• Test of cure should be completed for all patients.
  • Follow-up cultures for test of cure from all positive sites should be done 3 to 7 days after completion of therapy.
  • If NAAT is the only choice for test of cure, tests should not be done for 2-3 weeks after treatment to avoid false-positive results due to the presence of non-viable organisms.

Slide #30

Test of Cure

Test of cure should be completed in all cases; particularly important when:

  • Case has persistent symptoms or signs post-therapy
  • Cases treated with a regimen other than the preferred treatment
  • Case is linked to a drug resistant/treatment failure case and was treated with the same antibiotic
  • Pharyngeal infections

Slide #30 – Speaker's Notes

  • Test of cure is particularly important in the following situations:
    • individuals with persistent signs and symptoms post-therapy,
    • for cases that were treated with a regimen other than the recommended treatment,
    • when a case is linked to another case who was treated with the same antibiotic and who showed documented antimicrobial resistance or treatment failure,
    • and for all pharyngeal infections.
  • For further situations for when test of cure should be completed, please refer to the Gonococcal Infections Chapter of the Canadian Guidelines for Sexually Transmitted Infections on the Agency website.

Slide #31

Test of Cure

Cultures from all positive sites should also be done in the following situations:

  • There is re-exposure to an untreated partner
  • Disseminated gonococcal infection is diagnosed
  • Infection occurs during pregnancy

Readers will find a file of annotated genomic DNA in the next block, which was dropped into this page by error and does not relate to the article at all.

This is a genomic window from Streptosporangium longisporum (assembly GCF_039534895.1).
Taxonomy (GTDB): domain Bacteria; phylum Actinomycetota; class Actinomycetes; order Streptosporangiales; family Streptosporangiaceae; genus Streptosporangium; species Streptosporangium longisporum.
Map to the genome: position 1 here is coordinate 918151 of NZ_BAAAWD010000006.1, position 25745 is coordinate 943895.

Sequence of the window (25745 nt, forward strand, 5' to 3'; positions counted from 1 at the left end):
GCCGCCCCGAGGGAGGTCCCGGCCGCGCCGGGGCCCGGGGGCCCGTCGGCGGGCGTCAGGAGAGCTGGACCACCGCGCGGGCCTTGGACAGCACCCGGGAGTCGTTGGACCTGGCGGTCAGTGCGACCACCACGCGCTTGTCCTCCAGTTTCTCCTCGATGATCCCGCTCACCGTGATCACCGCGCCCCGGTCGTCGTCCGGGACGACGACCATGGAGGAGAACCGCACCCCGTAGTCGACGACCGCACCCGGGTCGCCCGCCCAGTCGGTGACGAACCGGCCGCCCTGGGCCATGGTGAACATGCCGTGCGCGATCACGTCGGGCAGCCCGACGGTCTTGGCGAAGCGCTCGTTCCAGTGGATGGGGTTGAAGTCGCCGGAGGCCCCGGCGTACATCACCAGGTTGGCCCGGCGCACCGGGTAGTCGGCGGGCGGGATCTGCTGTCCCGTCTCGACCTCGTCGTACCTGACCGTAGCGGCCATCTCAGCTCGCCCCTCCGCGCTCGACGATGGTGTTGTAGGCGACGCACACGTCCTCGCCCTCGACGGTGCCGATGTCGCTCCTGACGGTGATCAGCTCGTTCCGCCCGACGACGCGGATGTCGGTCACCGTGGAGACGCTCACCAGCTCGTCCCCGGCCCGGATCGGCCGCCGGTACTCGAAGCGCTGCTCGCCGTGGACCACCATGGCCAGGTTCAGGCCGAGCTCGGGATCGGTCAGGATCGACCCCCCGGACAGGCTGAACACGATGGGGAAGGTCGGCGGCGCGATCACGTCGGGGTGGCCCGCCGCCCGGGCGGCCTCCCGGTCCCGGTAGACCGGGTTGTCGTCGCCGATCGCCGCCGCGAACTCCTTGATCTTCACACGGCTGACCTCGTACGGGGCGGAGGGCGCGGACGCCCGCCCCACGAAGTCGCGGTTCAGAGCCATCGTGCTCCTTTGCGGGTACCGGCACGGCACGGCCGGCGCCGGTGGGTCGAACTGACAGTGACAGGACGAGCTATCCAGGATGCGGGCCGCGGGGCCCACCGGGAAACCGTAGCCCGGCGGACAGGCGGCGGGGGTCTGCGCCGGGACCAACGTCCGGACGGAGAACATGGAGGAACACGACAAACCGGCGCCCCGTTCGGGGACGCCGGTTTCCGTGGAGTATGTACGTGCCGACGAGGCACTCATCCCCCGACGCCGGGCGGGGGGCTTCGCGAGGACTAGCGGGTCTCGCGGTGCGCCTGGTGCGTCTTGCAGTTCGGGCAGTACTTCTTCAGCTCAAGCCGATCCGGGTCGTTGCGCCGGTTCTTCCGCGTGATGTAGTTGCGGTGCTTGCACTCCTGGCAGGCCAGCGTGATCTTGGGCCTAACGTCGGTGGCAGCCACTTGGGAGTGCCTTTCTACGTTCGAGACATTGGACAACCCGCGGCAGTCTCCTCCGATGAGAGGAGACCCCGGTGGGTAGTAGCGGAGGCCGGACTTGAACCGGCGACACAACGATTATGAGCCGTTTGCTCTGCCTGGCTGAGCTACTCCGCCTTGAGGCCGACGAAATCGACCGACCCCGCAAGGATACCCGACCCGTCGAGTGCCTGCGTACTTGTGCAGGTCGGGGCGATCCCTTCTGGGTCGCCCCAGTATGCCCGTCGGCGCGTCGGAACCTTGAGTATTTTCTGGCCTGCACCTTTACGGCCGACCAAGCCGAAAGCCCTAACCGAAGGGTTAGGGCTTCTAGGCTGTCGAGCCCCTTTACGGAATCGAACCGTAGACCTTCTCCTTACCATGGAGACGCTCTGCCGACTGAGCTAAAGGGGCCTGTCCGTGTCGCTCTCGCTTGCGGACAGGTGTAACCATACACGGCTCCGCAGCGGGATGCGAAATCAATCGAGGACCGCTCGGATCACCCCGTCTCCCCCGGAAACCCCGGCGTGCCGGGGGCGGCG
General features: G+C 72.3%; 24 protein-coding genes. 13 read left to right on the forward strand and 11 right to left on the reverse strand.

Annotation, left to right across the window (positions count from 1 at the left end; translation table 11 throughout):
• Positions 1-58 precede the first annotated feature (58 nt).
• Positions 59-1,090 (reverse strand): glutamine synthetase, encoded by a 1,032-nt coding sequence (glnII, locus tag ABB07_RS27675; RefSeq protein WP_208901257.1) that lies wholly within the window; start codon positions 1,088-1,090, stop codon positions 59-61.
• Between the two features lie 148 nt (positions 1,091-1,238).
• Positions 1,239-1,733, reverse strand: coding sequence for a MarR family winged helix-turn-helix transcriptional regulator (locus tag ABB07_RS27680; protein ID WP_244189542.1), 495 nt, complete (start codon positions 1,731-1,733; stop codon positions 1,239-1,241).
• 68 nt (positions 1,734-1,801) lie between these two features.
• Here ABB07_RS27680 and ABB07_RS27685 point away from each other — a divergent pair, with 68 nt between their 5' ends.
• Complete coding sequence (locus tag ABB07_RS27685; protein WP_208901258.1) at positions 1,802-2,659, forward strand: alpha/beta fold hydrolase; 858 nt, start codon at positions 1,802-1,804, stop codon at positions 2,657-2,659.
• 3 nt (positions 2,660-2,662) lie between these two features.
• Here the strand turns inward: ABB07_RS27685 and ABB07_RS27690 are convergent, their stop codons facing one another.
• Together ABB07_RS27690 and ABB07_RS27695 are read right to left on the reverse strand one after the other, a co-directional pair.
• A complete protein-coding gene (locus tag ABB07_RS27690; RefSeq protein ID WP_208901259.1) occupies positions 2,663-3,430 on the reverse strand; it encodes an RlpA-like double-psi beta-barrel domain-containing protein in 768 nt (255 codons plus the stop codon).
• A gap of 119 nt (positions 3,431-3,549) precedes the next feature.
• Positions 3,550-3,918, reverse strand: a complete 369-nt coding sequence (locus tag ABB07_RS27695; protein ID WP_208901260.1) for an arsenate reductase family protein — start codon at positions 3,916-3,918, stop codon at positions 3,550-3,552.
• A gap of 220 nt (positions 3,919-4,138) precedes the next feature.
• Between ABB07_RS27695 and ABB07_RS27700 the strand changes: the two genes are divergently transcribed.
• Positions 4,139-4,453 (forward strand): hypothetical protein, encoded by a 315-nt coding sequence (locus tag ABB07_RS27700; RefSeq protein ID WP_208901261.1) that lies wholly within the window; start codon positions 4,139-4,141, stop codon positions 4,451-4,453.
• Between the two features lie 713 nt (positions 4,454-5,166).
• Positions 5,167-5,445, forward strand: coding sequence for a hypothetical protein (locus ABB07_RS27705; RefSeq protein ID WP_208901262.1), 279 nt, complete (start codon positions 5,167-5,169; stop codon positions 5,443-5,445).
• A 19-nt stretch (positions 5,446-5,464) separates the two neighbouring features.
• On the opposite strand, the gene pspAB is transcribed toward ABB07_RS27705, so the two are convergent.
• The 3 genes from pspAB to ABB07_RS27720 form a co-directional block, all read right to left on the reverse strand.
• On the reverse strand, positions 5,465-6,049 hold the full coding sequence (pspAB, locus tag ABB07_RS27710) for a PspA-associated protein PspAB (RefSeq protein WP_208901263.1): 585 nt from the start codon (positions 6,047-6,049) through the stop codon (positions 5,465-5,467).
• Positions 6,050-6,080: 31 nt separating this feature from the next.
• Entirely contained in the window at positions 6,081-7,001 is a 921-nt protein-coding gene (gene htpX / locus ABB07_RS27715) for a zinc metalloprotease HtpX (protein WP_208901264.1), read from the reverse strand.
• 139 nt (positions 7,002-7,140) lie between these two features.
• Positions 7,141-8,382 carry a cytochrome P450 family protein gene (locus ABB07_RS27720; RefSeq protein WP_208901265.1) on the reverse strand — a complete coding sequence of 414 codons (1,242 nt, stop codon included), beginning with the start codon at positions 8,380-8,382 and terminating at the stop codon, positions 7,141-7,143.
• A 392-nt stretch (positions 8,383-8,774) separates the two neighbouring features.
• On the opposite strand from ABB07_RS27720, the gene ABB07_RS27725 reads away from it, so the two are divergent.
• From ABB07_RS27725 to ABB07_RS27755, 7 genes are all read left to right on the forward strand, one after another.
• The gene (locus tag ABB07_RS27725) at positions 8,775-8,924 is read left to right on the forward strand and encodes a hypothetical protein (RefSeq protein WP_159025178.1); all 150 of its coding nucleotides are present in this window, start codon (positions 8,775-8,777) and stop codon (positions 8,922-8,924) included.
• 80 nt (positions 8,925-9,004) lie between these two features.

• Compliance is uncertain
  • Case is a child
  • Women undergoing therapeutic abortion who tests positive gonococcal infection

Slide #31 – Speaker's Notes

  • In addition to the situations mentioned in the previous slide
    • (individuals with persistent signs and symptoms post-therapy, cases that were treated under a regimen other than the recommended treatment, when a case is linked to another case who was treated with the same antibiotic and who showed documented antimicrobial resistance or treatment failure, or all pharyngeal infections)
  • cultures from all positive sites should also be conducted in the following situations:
    • If there has been re-exposure to an untreated partner
    • If disseminated gonococcal infection is diagnosed
    • If infection has occurred during pregnancy
    • If compliance is uncertain
    • If the case is a child
    • Or if the case is a woman who is undergoing therapeutic abortion and tests positive for a gonococcal infection (as she has an increased risk of pelvic inflammatory disease).

Slide #32

Treatment Failure